5 Ways to Build Successful Email Pitches
Change may be constant in the PR world, but traditional pitching methods are alive and well. In fact, while reporters’ presence on social media platforms has risen over the past few years, email still remains their preferred pitching method.
So how can you stand out in a reporter’s overflowing inbox?
Go back to square one. Revisit traditional PR tactics to build a better, tighter email pitch. Here are five efforts to invest in now to get picked out from the crowd down the line.
1. Search Editorial Calendars
What’s the key to reaching your goals? Large-scale planning. Map out your year by taking a look at your target outlets’ editorial calendars.
Look for overarching themes and mark down deadlines for the topics that match your brand’s coverage goals and expertise. Then, remember to occasionally revisit these calendars to ensure dates or topics haven’t shifted around.
2. Research Pitching Policies
Like editorial calendars, most outlets also include a section on their website with guidelines and pitching policies. Long before you even consider pitching an outlet, anticipate its readers’ needs and double check the listed requirements.
The best way to know what type of story idea is acceptable, as Foreign Policy points out, is to read what’s already been written. Some media databases even include specific reporters’ pitching tips within their profiles.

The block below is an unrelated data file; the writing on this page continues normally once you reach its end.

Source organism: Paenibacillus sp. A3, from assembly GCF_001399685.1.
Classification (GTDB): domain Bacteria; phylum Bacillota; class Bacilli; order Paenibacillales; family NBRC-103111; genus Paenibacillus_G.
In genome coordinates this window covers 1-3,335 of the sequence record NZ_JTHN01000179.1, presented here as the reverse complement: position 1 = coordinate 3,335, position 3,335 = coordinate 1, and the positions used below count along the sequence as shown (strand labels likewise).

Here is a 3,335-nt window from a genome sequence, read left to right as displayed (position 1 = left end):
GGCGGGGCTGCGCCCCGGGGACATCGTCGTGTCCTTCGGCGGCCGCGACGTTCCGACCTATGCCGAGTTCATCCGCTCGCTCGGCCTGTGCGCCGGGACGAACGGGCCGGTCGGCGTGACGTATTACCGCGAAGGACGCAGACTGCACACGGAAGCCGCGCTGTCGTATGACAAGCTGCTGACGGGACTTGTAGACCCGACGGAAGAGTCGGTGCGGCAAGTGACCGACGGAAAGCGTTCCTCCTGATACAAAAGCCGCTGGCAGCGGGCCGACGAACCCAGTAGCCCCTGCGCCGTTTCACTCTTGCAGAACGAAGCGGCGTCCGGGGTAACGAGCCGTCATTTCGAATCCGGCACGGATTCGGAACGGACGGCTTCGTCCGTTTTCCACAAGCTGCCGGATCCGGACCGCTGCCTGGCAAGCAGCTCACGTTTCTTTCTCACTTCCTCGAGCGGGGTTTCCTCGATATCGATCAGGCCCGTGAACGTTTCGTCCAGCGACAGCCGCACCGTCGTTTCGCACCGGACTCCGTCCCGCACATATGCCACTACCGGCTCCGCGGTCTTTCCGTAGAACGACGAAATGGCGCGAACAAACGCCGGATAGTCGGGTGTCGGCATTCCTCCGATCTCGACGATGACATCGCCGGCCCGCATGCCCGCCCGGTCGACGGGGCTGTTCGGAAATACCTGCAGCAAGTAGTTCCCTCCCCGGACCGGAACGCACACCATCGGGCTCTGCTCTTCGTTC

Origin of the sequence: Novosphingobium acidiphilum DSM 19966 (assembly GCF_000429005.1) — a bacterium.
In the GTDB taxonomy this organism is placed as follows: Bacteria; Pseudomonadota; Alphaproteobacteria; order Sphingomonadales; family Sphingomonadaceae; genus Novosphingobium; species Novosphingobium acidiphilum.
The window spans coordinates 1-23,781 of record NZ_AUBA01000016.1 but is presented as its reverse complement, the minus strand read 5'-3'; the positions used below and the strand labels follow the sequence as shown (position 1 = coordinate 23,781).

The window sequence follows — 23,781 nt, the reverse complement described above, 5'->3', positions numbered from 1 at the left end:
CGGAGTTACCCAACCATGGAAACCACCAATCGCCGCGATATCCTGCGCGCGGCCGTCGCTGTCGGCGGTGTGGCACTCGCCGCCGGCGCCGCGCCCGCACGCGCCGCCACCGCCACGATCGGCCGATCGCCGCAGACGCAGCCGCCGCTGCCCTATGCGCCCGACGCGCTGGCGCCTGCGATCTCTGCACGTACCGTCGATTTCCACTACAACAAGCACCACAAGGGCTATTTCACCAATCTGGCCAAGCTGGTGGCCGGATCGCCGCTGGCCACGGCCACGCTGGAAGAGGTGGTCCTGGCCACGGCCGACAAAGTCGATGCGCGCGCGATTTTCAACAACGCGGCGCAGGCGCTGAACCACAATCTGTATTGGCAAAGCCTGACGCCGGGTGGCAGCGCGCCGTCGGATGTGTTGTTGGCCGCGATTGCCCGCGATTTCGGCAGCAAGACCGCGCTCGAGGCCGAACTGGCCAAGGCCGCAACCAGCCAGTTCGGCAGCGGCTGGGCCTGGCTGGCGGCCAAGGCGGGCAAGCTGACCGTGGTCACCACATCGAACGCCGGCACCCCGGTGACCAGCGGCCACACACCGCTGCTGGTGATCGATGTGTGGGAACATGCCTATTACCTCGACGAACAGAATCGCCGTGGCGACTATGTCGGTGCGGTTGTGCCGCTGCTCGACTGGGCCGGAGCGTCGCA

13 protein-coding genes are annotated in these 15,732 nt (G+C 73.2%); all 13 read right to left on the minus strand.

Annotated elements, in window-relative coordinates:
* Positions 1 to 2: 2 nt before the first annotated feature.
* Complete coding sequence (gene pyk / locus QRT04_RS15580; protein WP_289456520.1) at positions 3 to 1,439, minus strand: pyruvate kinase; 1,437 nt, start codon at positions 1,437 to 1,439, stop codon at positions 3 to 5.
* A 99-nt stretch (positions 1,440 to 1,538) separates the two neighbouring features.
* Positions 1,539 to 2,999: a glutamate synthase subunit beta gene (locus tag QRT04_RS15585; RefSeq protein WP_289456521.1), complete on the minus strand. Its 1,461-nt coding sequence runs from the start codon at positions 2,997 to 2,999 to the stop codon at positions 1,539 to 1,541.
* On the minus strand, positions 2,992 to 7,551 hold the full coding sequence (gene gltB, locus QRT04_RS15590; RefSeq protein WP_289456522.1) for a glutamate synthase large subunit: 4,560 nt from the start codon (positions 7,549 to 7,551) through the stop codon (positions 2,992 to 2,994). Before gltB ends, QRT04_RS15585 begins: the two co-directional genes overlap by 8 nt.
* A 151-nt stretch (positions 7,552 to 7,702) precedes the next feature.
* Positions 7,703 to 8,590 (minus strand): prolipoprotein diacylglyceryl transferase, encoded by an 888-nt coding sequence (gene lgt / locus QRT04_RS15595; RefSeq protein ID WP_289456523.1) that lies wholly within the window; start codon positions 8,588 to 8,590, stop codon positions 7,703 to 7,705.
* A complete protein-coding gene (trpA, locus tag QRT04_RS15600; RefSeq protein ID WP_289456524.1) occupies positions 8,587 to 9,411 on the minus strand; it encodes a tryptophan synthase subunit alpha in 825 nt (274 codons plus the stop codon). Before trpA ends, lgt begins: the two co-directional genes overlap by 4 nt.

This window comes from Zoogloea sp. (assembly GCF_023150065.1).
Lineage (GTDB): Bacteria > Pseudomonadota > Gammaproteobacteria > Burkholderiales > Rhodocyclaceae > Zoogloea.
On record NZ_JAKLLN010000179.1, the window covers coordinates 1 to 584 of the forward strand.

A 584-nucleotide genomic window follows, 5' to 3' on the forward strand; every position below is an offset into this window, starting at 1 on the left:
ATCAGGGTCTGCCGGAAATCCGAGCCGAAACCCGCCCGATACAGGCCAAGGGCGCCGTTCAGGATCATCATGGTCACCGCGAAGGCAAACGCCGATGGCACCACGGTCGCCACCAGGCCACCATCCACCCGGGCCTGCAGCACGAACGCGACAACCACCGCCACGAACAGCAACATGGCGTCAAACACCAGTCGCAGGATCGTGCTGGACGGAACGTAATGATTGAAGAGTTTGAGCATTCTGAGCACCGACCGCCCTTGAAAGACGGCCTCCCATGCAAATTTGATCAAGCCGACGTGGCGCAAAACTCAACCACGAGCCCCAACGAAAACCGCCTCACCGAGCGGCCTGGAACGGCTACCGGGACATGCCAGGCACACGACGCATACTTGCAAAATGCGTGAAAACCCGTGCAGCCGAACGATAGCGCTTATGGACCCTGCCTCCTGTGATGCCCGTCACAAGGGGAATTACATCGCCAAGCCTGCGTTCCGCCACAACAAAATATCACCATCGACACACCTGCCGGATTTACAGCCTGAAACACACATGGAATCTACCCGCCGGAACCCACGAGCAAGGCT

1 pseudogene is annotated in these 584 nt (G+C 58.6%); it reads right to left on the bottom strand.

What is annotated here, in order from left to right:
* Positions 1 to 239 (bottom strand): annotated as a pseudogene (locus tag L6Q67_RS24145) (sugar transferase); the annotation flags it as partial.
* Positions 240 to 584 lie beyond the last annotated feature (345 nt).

3. Perform A/B Tests
Subject lines are the gateways to reporters. Ensure your emails make the cut by running A/B tests on wording, number placement or even punctuation.
Like headlines, subject lines should entice the reporter to click on the body of your email for more information. Not feeling particularly creative? Turn to these tools for help.
Help A Reporter Out (HARO) brings PR professionals and reporters together in one place by sending out daily source requests to meet urgent deadlines. The free service also provides a place to track what topics are trending in various industries such as lifestyle or finance.
By identifying patterns, you’ll be better prepared for future opportunities and could even come across content ideas to cover on your brand’s blog.
5. Look to Past Relationships
Mistakes are extremely helpful teachers, especially in the world of relationship-building. Reshape your tactics by taking a good look at which relationships fizzled out or never even got off the ground.
If you track your outreach efforts, you can determine how to better approach reporters in the same beat, from the same outlet or with a similar background.
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